The Langstone Harbour Board works hard to protect and enhance the internationally important habitats and species that are found within its jurisdiction. The environmental designations placed upon Langstone Harbour mean that the Harbour Authority has numerous important obligations to manage the Harbour environment in accordance with the Habitats Regulations and the Birds Directive, whereby Harbour activities must be regulated to minimise disturbance and monitored to demonstrate compliance. The Board is an active member of the management group for the SEMS, and promotes conservation and interpretation of the natural environment through partnership programmes for projects such as Harbour signage and habitat improvement.
The Langstone Harbour Board monitor the Harbour’s seal, fish and bird populations, consult on all planning proposals on or near the Harbour and promote higher standards of water quality. The Board is bound by legislation to promote biodiversity whilst undertaking all activities, and takes pride in protecting Langstone Harbour’s natural resources for future generations.
Langstone Harbour is of course also an important area for water borne recreation, with a number of sailing clubs and a marina dotted around its shoreline. A watersports centre on the western shore teaches local people the skills needed for dinghy sailing, kayaking and windsurfing. The University of Portsmouth rowing team, and the Langstone Harbour Waterskiers Association also use the tranquil waters of Langstone Harbour.
A small fleet of commercial fishing vessels operate in Langstone Harbour, harvesting fish and shellfish depending on the season, and many anglers fish from the shore.
The Harbour also supports two marine aggregate wharves, which take delivery of over 300,000 tonnes annually of sand and gravel for use in the building industry. Material imported through Langstone Harbour is dredged from extraction areas in the Solent and supplied on vessels of up to 2,000 Gross Tons throughout the year.
With a little bit of consideration, this diverse range of Harbour users can work in harmony with the wildlife, keeping Langstone Harbour special for future generations to enjoy.
KEY INITIATIVES WITHIN THE HARBOUR
Langstone Harbour is a magical place for wildlife. Despite bordering a major city, the Harbour is a tranquil and largely undisturbed place that provides an important refuge for an astonishing variety of animals and plants. The Harbour is host to a diverse range of habitats, including intertidal mudflats, Seagrass meadows, and Atlantic saltmarsh. These habitats provide feeding grounds and refuge for internationally important assemblages of wildfowl and wading birds, perfect conditions for a Bass nursery, and even a haul out site for a small colony of Harbour Seals.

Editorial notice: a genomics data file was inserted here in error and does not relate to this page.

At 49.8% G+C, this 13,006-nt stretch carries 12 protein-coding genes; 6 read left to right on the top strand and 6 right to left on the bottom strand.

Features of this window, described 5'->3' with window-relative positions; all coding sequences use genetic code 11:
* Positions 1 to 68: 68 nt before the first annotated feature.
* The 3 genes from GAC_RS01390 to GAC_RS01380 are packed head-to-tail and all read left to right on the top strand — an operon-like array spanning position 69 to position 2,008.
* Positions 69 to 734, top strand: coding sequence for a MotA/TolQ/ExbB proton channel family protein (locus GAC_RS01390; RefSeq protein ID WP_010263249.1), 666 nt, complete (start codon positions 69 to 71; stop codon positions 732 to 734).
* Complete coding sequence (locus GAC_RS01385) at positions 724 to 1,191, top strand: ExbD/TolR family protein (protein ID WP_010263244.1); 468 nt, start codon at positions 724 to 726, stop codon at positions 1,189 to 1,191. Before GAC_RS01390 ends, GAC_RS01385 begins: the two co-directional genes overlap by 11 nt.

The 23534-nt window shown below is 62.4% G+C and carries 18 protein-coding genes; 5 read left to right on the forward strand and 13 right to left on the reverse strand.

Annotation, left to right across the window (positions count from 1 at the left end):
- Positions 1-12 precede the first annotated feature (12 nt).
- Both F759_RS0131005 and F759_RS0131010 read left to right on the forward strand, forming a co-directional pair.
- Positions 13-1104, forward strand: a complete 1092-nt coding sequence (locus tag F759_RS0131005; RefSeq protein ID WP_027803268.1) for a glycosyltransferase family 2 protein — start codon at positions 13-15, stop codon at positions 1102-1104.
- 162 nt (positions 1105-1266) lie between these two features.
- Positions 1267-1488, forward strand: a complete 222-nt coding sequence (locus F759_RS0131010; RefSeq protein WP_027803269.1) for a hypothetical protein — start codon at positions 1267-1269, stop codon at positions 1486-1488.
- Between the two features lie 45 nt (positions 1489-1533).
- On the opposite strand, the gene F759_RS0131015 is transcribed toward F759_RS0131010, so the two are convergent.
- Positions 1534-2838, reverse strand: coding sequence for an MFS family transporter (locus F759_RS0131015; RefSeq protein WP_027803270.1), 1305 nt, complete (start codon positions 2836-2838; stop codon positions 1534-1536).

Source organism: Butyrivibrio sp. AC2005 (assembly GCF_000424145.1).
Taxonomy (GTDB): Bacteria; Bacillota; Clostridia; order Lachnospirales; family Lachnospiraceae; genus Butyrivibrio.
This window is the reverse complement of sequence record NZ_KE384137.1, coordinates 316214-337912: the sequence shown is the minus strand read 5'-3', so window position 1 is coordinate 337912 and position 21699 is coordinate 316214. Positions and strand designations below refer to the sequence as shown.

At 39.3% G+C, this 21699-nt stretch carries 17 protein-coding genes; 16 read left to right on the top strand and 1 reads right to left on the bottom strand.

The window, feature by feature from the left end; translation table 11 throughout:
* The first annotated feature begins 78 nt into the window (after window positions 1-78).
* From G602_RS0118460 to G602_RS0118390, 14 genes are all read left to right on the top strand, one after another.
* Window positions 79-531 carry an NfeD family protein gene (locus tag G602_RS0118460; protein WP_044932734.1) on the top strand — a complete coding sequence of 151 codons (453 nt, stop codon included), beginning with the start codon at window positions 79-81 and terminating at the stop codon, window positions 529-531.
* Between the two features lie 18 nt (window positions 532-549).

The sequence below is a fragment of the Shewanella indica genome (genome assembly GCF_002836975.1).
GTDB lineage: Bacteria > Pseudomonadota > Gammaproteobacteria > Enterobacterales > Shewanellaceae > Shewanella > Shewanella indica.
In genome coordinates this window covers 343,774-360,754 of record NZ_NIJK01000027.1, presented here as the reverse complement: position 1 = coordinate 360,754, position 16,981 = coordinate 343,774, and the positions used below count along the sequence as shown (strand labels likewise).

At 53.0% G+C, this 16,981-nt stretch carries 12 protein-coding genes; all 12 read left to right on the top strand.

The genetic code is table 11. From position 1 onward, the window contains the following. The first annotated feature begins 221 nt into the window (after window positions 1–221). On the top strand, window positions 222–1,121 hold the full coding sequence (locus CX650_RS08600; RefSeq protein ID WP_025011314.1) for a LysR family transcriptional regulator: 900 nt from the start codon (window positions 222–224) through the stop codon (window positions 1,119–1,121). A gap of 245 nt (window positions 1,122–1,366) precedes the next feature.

Thanks to work undertaken by Hampshire County Council, Havant Borough Council, and Portsmouth City Council in conjunction with the Langstone Harbour Board it is now possible to walk around the entire perimeter of Langstone Harbour, following the “Langstone Harbour Waterside Walk”. Waymarkers clearly mark the 14 mile route, which can be completed in its entirety in 5 or 6 hours, depending on your pace.
The Langstone Harbour Board takes water quality extremely seriously. Although not designated as a bathing water, the Environment Agency routinely tests the Harbour water for parameters including bacterial and heavy metal content. The Environment Agency is also responsible for investigating any pollution incidents which may occur in Langstone Harbour.
LOOK AFTER LANGSTONE
WASTE MANAGEMENT STRATEGY
Easy access, a variety of managed wildlife reserves and a diverse range of wildlife to observe year round, make Langstone Harbour a great place to learn about nature for children and adults of all ages.
A number of the organisations working around Langstone Harbour hold environmental events throughout the year, including bird watching sessions at Farlington Marshes with the Hampshire Wildlife Trust and guided walks with the Friends of Langstone Harbour. Details can be found on our Events pages.
It is the responsibility of everyone who uses and visits Langstone Harbour to take care of this important environmental resource. Litter, pollution and disturbance can all have a devastating effect on wildlife, and in most cases are a criminal offence. The Langstone Harbour Board, as well as many other organisations, strives to protect and enhance the Harbour’s ecological environment so that it remains a safe and productive sanctuary for wildlife, and a beautiful and restful place for people.